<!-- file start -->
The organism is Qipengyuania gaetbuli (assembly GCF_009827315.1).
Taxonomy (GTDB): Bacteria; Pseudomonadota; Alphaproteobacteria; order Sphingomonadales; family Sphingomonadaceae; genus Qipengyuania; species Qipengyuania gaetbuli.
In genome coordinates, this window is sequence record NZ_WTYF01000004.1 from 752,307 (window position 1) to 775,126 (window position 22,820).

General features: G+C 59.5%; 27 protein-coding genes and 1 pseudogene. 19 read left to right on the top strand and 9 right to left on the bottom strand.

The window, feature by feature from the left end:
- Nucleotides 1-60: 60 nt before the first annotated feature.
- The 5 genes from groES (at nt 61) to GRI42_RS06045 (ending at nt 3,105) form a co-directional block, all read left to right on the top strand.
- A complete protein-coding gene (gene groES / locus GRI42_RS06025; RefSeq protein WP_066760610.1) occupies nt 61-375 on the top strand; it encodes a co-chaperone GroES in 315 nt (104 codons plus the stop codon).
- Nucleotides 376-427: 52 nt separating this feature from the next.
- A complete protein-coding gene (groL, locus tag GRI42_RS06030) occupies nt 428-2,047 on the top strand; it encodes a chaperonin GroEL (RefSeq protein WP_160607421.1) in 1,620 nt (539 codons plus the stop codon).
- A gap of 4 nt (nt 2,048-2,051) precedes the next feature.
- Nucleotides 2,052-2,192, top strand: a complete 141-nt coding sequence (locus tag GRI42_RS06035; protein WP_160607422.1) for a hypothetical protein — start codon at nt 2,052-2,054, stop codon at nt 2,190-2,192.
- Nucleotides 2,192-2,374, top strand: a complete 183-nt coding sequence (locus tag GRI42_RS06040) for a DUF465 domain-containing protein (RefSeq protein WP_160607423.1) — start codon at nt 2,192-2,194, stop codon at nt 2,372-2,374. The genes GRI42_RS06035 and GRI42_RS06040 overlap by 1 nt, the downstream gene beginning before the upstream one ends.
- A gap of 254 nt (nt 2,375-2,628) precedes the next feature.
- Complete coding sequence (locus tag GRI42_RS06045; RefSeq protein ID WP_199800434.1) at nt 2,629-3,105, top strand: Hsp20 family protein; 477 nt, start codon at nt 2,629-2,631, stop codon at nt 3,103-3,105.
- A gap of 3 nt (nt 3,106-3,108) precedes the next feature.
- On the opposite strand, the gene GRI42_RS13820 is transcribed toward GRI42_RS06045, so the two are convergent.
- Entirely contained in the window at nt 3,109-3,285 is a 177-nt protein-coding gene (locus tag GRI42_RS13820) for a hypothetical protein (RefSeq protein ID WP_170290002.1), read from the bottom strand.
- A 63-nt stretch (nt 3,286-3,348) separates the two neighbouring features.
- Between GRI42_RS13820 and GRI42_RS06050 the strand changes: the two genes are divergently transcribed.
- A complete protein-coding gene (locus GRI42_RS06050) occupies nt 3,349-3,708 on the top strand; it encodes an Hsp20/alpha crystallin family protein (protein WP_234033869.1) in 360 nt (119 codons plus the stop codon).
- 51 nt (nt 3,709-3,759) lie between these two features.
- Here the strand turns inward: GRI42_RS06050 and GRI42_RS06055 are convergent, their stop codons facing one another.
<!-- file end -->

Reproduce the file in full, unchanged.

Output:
The organism is Qipengyuania gaetbuli (assembly GCF_009827315.1).
Taxonomy (GTDB): Bacteria; Pseudomonadota; Alphaproteobacteria; order Sphingomonadales; family Sphingomonadaceae; genus Qipengyuania; species Qipengyuania gaetbuli.
In genome coordinates, this window is sequence record NZ_WTYF01000004.1 from 752,307 (window position 1) to 775,126 (window position 22,820).

General features: G+C 59.5%; 27 protein-coding genes and 1 pseudogene. 19 read left to right on the top strand and 9 right to left on the bottom strand.

The window, feature by feature from the left end:
- Nucleotides 1-60: 60 nt before the first annotated feature.
- The 5 genes from groES (at nt 61) to GRI42_RS06045 (ending at nt 3,105) form a co-directional block, all read left to right on the top strand.
- A complete protein-coding gene (gene groES / locus GRI42_RS06025; RefSeq protein WP_066760610.1) occupies nt 61-375 on the top strand; it encodes a co-chaperone GroES in 315 nt (104 codons plus the stop codon).
- Nucleotides 376-427: 52 nt separating this feature from the next.
- A complete protein-coding gene (groL, locus tag GRI42_RS06030) occupies nt 428-2,047 on the top strand; it encodes a chaperonin GroEL (RefSeq protein WP_160607421.1) in 1,620 nt (539 codons plus the stop codon).
- A gap of 4 nt (nt 2,048-2,051) precedes the next feature.
- Nucleotides 2,052-2,192, top strand: a complete 141-nt coding sequence (locus tag GRI42_RS06035; protein WP_160607422.1) for a hypothetical protein — start codon at nt 2,052-2,054, stop codon at nt 2,190-2,192.
- Nucleotides 2,192-2,374, top strand: a complete 183-nt coding sequence (locus tag GRI42_RS06040) for a DUF465 domain-containing protein (RefSeq protein WP_160607423.1) — start codon at nt 2,192-2,194, stop codon at nt 2,372-2,374. The genes GRI42_RS06035 and GRI42_RS06040 overlap by 1 nt, the downstream gene beginning before the upstream one ends.
- A gap of 254 nt (nt 2,375-2,628) precedes the next feature.
- Complete coding sequence (locus tag GRI42_RS06045; RefSeq protein ID WP_199800434.1) at nt 2,629-3,105, top strand: Hsp20 family protein; 477 nt, start codon at nt 2,629-2,631, stop codon at nt 3,103-3,105.
- A gap of 3 nt (nt 3,106-3,108) precedes the next feature.
- On the opposite strand, the gene GRI42_RS13820 is transcribed toward GRI42_RS06045, so the two are convergent.
- Entirely contained in the window at nt 3,109-3,285 is a 177-nt protein-coding gene (locus tag GRI42_RS13820) for a hypothetical protein (RefSeq protein ID WP_170290002.1), read from the bottom strand.
- A 63-nt stretch (nt 3,286-3,348) separates the two neighbouring features.
- Between GRI42_RS13820 and GRI42_RS06050 the strand changes: the two genes are divergently transcribed.
- A complete protein-coding gene (locus GRI42_RS06050) occupies nt 3,349-3,708 on the top strand; it encodes an Hsp20/alpha crystallin family protein (protein WP_234033869.1) in 360 nt (119 codons plus the stop codon).
- 51 nt (nt 3,709-3,759) lie between these two features.
- Here the strand turns inward: GRI42_RS06050 and GRI42_RS06055 are convergent, their stop codons facing one another.